In his brief, Jackson cites a report by Dr. James Owen who examined Jackson and opined
that he could sit less than two hours during an 8-hour day. (AR at 531.) Likewise, in February
2011, Jackson’s treating physician, Dr. Michael Boyd, opined that Jackson could not do
sustained hard work while sitting for a 6-8 hour day. (AR at 540.)
The ALJ rejected both of these opinions, finding they were inconsistent with the updated
treatment notes of Dr. Boyd and Dr. Bradley Gray. In his notes from February 14, 2012, Dr.
Boyd states that Jackson sought treatment on that date for chest pain and congestion and the
doctor prescribed antibiotics. (AR at 488.) There is very little information in the notes relevant to
the ability to sit for prolonged periods. Dr. Gray’s notes dated March 11, 2011 state that Jackson
stated that he still experiences “great pain” even with pain medication. (AR at 485.) Nothing in
the updated treatment notes is inconsistent with Dr. Boyd’s opinion that Jackson could not do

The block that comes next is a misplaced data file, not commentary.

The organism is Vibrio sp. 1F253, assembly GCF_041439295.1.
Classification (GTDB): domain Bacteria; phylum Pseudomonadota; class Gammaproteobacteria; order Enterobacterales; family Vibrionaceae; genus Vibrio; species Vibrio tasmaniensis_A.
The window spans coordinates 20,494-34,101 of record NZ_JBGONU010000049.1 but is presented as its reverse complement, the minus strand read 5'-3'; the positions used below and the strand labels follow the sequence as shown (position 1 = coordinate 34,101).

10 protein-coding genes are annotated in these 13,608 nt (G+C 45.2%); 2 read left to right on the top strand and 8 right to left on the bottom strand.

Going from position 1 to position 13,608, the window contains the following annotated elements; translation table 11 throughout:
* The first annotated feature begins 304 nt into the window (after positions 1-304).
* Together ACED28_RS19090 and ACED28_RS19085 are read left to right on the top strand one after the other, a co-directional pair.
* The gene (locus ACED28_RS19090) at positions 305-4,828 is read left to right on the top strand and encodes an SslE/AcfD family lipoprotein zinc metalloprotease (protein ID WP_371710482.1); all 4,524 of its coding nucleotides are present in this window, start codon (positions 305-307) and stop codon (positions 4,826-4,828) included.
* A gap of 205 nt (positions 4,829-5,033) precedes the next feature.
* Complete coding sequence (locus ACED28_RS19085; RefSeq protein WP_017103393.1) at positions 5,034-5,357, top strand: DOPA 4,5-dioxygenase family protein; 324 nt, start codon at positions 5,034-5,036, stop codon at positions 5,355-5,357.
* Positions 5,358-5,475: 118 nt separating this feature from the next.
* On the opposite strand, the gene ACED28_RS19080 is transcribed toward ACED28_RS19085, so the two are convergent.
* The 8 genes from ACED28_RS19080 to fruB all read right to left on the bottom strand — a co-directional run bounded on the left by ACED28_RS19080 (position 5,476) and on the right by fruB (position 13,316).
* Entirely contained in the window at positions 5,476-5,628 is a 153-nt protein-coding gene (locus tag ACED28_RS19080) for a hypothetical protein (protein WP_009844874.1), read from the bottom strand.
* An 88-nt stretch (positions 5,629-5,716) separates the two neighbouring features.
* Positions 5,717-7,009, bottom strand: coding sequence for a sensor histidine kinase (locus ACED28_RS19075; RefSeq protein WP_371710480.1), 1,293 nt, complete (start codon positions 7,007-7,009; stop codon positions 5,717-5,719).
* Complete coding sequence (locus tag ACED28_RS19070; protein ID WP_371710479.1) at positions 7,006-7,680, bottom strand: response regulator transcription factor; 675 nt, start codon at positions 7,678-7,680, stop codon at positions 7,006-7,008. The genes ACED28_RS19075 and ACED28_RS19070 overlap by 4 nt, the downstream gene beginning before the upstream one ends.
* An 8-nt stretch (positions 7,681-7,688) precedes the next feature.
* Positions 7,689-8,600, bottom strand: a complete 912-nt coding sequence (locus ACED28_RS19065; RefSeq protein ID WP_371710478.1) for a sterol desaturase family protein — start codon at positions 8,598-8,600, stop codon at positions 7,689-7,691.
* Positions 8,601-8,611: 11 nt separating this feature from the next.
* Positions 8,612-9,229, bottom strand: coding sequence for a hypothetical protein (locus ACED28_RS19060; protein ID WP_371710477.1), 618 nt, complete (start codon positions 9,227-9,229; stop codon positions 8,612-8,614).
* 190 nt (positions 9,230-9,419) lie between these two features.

sustained hard work while sitting for six to eight hours. Accordingly, the ALJ’s rejection of Dr.
Boyd’s opinion is not supported by substantial evidence.
Jackson also argues that the ALJ erred in finding that Jackson could perform “frequently
bilateral handling and fingering” and including that ability in his hypothetical to the vocational
expert. “Frequent” means from one-third to two-thirds of the workday. Program Policy
Statement SSR 83-14, 1983 WL 31254, at *5 (S.S.A. 1983). Jackson cites no medical evidence
in the record that indicates he could not perform handling and fingering as described by the ALJ